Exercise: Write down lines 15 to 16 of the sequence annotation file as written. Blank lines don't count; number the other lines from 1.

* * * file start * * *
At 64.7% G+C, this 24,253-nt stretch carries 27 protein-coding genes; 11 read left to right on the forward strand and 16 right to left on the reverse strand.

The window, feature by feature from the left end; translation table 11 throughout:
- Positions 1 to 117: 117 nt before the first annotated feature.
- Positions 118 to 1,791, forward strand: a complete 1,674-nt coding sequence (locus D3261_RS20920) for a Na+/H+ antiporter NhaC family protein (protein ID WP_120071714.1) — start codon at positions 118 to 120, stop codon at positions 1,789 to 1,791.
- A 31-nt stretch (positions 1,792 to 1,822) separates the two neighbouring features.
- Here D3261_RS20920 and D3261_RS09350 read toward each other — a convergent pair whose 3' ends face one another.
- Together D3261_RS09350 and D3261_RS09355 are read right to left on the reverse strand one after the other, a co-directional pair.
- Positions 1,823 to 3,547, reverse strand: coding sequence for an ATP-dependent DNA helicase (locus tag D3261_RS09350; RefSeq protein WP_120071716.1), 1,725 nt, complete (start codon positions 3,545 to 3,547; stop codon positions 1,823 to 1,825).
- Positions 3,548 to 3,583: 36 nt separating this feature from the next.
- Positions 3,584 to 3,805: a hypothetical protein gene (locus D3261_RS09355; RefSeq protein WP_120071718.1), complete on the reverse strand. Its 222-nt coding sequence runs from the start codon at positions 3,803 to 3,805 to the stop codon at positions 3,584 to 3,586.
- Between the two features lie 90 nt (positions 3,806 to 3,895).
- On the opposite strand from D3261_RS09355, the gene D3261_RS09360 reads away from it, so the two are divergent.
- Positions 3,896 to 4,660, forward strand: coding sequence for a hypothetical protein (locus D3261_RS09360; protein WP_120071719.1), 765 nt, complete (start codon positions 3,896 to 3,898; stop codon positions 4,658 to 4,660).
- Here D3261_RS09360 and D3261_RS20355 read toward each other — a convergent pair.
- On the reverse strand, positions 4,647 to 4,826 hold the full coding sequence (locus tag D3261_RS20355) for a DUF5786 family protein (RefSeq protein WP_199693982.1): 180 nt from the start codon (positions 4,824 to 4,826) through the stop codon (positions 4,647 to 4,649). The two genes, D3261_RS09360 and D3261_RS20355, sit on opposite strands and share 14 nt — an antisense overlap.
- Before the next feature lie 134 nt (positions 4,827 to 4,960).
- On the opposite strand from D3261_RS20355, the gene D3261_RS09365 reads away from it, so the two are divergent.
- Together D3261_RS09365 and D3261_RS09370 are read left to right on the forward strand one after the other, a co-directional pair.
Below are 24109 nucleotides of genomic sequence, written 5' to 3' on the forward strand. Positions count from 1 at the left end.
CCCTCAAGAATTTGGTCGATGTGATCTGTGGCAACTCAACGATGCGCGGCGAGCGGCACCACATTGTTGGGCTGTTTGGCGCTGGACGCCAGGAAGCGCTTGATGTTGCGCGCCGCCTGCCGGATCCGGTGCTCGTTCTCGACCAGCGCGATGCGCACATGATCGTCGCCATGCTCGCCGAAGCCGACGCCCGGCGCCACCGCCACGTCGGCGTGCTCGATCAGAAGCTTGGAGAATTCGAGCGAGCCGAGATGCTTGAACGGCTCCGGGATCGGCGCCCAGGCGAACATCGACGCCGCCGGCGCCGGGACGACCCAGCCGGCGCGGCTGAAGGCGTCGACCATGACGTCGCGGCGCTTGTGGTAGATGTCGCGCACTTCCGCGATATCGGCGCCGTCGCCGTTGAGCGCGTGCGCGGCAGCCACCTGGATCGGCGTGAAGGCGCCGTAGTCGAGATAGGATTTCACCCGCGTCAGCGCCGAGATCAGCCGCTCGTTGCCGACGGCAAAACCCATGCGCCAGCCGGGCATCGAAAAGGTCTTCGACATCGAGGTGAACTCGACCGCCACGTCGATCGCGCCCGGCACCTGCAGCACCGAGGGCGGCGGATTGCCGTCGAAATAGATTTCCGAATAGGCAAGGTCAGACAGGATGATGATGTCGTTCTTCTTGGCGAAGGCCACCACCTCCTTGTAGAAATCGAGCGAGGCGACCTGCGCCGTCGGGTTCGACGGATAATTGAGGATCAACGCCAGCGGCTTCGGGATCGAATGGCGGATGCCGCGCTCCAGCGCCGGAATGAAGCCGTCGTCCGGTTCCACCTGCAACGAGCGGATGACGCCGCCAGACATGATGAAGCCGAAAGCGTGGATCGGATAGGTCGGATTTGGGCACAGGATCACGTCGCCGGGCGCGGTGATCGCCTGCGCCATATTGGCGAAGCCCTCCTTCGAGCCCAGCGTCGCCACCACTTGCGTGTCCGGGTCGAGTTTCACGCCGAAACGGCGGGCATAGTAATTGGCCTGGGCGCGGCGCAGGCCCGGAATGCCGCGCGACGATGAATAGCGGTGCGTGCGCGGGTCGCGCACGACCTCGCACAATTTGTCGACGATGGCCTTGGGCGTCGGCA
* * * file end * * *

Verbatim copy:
- On the reverse strand, positions 4,647 to 4,826 hold the full coding sequence (locus tag D3261_RS20355) for a DUF5786 family protein (RefSeq protein WP_199693982.1): 180 nt from the start codon (positions 4,824 to 4,826) through the stop codon (positions 4,647 to 4,649). The two genes, D3261_RS09360 and D3261_RS20355, sit on opposite strands and share 14 nt — an antisense overlap.
- Before the next feature lie 134 nt (positions 4,827 to 4,960).